Recording the Voices of Struggle ; Prof. Amii Omara-Otunnu Persuaded His American University to Help Document and Preserve the Story of South Africans' Uprising against Apartheid - and to Use It to Expand Human Rights Education

Article excerpt

When Nelson Mandela walked out of prison after 27 years, the world cheered. Amii Omara-Otunnu cheered, too - and got right to work.

On that day in 1990, the former political refugee from Uganda started focusing on one goal: to help preserve the story of the prolonged movement he had joined to overturn apartheid in South Africa. What captured his imagination was not simply the need to correct and supplement the official records kept by whites, but to "make a living reality of [the] struggle."

He envisioned an institute where individuals from around the globe could hear one another's stories and better understand issues of oppression and justice. They could draw parallels between apartheid, Jim Crow segregation in the US, and Nazi persecution of Jews.

"What we should be doing in the field of human rights is to allow people from different backgrounds to share experiences and strategies for peaceful resolution of conflict," says Dr. Omara- Otunnu, a professor at the University of Connecticut in Storrs for the past 15 years.

The first step would be to offer funding and expertise to help train black South African archivists and oral historians. But Omara- Otunnu wasn't thinking only about what he and

UConn could do for South Africa. It should be a reciprocal relationship, one in which South Africans could share their expertise in transforming a society's understanding of human rights. His inspiration grew when Mr. Mandela became president in 1994 and the country embarked on its democratic experiment.

"South Africa has got the most robust, liberal constitution anywhere in the world.... It started a new model of human rights based on truth, reconciliation, and forgiveness," says Dr. Omara- Otunnu, surrounded by wooden sculptures and bright textiles in his basement office.

The result is an unusual partnership that has brought some of South Africa's most prominent leaders to a sprawling campus in pastoral Connecticut, just down the road from the local corn maze. Over the past two years, UConn has helped the African National Congress (the political party that has been ruling since blacks started voting in 1994) to develop its archives. At the same time, it has become the North American repository for copies of ANC records. In a closely related project, UConn is exchanging ideas, people, and other resources with South Africa's historically black University of Ft. Hare, which counts among its alumni many African leaders, including Mandela.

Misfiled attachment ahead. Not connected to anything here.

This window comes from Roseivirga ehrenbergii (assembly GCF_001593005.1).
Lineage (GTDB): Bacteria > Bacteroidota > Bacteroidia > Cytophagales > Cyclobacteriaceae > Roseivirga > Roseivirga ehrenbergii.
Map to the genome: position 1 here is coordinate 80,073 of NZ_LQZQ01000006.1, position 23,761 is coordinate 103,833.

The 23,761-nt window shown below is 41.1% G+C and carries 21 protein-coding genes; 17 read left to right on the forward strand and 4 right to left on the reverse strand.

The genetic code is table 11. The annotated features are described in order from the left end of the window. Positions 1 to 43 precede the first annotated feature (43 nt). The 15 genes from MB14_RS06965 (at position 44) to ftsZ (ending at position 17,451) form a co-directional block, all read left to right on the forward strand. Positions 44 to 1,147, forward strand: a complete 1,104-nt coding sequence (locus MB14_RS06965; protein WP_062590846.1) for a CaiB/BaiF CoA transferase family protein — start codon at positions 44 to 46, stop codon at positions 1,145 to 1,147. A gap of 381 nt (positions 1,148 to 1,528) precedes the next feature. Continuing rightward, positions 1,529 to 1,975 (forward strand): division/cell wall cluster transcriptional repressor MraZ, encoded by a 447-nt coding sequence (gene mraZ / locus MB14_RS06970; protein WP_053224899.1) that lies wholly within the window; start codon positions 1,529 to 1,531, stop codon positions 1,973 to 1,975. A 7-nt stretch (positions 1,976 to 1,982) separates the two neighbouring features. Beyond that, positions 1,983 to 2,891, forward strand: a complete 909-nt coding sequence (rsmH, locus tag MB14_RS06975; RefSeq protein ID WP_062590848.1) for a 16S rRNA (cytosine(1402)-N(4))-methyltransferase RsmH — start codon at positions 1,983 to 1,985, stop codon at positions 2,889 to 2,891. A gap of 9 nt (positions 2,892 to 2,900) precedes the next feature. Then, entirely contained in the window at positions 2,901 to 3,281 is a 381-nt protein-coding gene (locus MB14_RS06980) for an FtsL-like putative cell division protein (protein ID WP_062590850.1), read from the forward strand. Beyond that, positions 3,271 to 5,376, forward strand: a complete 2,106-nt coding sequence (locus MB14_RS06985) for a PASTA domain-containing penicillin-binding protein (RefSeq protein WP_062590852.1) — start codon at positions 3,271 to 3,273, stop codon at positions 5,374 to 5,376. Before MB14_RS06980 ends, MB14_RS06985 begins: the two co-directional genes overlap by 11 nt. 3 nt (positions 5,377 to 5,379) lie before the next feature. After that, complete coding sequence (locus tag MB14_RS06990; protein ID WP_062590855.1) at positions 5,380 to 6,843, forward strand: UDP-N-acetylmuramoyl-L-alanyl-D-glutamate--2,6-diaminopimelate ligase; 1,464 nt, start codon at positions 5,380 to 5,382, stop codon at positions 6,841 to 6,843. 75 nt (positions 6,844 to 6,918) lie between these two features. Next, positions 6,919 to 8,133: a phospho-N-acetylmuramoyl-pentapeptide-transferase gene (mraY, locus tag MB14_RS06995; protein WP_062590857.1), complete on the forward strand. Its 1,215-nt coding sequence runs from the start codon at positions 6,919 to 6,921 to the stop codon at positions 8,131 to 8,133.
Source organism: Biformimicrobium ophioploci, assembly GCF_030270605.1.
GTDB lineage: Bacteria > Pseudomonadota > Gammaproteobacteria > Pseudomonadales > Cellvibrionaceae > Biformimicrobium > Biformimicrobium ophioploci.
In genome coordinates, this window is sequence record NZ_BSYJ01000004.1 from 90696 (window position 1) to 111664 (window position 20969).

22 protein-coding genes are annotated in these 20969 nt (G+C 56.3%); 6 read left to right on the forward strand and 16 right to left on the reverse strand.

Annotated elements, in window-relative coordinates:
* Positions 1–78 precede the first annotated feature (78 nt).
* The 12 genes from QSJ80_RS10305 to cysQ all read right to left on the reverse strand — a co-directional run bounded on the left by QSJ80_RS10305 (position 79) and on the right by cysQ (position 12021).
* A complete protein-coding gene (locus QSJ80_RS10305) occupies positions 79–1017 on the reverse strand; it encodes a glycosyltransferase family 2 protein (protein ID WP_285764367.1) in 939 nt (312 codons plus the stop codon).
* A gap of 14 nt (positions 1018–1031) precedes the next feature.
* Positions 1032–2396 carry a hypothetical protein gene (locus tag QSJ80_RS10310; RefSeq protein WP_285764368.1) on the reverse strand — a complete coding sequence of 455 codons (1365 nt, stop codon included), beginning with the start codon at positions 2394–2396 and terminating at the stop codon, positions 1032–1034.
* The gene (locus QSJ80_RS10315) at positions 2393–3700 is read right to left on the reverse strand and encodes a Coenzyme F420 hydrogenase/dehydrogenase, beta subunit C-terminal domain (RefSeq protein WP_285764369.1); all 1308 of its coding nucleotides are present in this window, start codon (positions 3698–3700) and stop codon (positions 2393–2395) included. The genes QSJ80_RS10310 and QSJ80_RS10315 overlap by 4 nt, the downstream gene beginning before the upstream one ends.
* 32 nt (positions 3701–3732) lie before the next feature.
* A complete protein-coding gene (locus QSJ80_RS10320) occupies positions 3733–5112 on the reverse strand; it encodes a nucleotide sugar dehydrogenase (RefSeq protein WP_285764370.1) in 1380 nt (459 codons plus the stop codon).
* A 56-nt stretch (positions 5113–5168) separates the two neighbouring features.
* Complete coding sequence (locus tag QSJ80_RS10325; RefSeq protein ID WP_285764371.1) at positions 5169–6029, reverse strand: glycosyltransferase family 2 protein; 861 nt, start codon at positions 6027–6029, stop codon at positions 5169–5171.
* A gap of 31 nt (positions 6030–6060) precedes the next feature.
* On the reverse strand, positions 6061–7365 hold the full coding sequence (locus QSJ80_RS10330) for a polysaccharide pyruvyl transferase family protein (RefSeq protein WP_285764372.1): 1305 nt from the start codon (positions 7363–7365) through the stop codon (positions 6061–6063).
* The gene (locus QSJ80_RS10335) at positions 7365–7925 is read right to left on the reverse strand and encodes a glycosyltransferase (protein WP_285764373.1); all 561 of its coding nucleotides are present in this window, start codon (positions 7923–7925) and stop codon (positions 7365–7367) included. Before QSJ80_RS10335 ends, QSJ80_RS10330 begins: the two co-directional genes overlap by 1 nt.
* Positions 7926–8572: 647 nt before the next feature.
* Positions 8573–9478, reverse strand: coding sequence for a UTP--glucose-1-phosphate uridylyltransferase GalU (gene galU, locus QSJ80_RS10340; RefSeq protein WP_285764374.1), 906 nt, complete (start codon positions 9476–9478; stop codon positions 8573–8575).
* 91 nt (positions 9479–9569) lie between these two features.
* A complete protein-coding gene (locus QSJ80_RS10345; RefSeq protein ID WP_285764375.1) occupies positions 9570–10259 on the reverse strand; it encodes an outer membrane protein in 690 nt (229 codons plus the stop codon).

Building on a Holocaust archive

It wasn't just Omara-Otunnu's charming smile and African contacts that lent a certain logic to these partnerships. The university already housed papers from the Nuremberg Trials at its Thomas J. Dodd Research Center. (Dodd helped shape policy at the post-World War II trials and later became a US senator.) "The Nuremberg Trials were a particular way of dealing with oppressors, and Truth and Reconciliation was another," says Naledi Pandor, a third- generation member of the ANC and chair of the National Council of Provinces, a chamber of South Africa's Parliament. "We believe this provides ... rich material with which to transmit the message that the experience of oppression is a universal phenomenon."

Laura Zimmerman, a UConn geography major, backs up that view. She heard about the partnership when she enrolled in Omara-Otunnu's human rights class this fall. At first, she was surprised. "It's so far away, it seems removed," she says.

But she was eager to hear the personal accounts of activists this fall, once she started reading the key treaties that outline human rights law. She had her chance during UConn's second annual comparative human rights conference Oct. 16 (see story, below). "It's kind of difficult learning about the documents without hearing the cases behind them," she says. …


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